Consumption and China’s Slowing Economy

Dalian large Shopping Mall 2005

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Now that MTD is a bit more “user friendly,” we’ve started to receive more comments from our readers. I’m delighted with this trend and encourage all of you to send along your thoughts on China and the articles that appear on the site. It lets me know what’s on your mind and enables me to be more responsive in what I write.

Our recent article on China’s tightening measures elicited several comments on the political and economic aspects of China’s actions

On politics, one reader wrote, “Unfortunately, much of China’s local government’s funds come directly from the sale of land. This makes any attempt to curb housing prices difficult.”

It is true that land sales are an important source of revenue for local governments in China. In fact, this point was emphasized by an official from a 1.5 million population county level city in Sichuan Province who we met this week. The major sources of revenues for this particular city, which has an annual GDP of approximately RMB 10 billion ($1.6 billion), are annual allocations from the provincial government, local taxes, borrowings and land sales.

However, land sales and the construction of more housing increases supply, which, on balance, tends to dampen prices. Strong demand is the driving force for increased prices, and the government is taking a number of steps to slow things down.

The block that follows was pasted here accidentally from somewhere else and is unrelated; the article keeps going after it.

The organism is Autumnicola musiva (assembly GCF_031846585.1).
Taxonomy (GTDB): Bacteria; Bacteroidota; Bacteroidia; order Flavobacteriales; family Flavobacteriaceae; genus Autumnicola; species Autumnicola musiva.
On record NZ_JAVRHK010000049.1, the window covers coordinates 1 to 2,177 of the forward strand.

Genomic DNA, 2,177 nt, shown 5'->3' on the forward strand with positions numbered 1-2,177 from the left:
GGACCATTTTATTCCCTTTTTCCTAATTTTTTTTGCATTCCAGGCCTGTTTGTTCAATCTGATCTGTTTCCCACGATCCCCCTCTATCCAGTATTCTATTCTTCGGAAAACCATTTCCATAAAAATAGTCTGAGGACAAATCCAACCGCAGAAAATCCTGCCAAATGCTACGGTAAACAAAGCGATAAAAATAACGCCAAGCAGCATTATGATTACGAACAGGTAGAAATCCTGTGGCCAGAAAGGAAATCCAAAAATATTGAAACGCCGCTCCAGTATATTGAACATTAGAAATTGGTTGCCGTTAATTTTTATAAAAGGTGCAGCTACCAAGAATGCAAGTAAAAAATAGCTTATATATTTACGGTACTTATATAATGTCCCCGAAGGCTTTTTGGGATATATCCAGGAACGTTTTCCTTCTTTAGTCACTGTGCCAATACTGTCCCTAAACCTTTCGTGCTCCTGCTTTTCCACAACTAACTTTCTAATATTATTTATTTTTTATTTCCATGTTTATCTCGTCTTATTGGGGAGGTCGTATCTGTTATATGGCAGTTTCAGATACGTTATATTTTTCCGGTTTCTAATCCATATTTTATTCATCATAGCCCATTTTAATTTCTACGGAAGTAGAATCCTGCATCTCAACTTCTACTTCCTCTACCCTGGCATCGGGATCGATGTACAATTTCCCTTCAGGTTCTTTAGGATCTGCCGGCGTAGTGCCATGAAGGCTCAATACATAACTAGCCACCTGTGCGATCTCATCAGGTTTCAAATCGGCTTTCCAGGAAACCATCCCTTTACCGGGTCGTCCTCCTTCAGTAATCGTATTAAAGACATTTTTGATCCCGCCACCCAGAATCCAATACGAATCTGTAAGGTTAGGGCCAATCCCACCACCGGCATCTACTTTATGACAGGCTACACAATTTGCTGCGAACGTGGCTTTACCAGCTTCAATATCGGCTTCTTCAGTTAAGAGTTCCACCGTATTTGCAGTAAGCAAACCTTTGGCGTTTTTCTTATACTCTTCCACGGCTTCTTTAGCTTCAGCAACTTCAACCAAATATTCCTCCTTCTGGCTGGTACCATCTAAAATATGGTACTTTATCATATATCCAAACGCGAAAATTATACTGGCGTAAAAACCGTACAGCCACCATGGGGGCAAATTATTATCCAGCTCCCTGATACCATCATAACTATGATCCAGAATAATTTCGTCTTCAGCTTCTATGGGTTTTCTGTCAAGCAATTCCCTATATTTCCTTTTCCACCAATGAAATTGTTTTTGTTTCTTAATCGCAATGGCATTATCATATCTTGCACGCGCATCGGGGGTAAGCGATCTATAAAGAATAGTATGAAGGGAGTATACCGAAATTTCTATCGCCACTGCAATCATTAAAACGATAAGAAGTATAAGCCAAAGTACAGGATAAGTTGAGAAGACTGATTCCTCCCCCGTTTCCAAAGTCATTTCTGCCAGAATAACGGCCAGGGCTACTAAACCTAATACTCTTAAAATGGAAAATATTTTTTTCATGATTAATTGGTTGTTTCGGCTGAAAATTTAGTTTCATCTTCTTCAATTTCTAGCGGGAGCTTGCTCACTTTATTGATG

First of all, the tightening measures discussed in our article are making it very difficult for developers to obtain the financing needed to construct new buildings, thereby reducing supply. Secondly, the government now restricts purchases of apartments in many cities to residents of that city. In other words, if a person does not have a hukou,  or residence permit, in the cities that are controlled in this way, he or she is not allowed to purchase an apartment. This obviously impacts demand, particularly in popular cities like Beijing and Shanghai.

With respect to the economy, Tim D. wrote, “The dip in sales for machinery and autos raises another concern. Doesn’t this affect the problem with domestic consumption? From my understanding with the imbalance of trade, China should be looking to stimulate domestic consumption, or am I mistaken?”

Tim’s question, or a version of it, comes up frequently. For example, I received the following e-mail last week from an investment manager who has owned shares of China Yucahi (NYSE: CYD), China’s largest diesel engine company, for some time:

Good afternoon from the U.S. I just wanted to write and check in – as it has been quite some time since we have “spoken.” How are things over in China? I sold my entire position in China Yuchai……Are things over there really slowing as much as I think they are?

You may also notice that commentators on “Squawk Box” and other popular financial news shows often cite “China’s slowing economy” as cause for a market correction, a drop in commodity prices or some other event.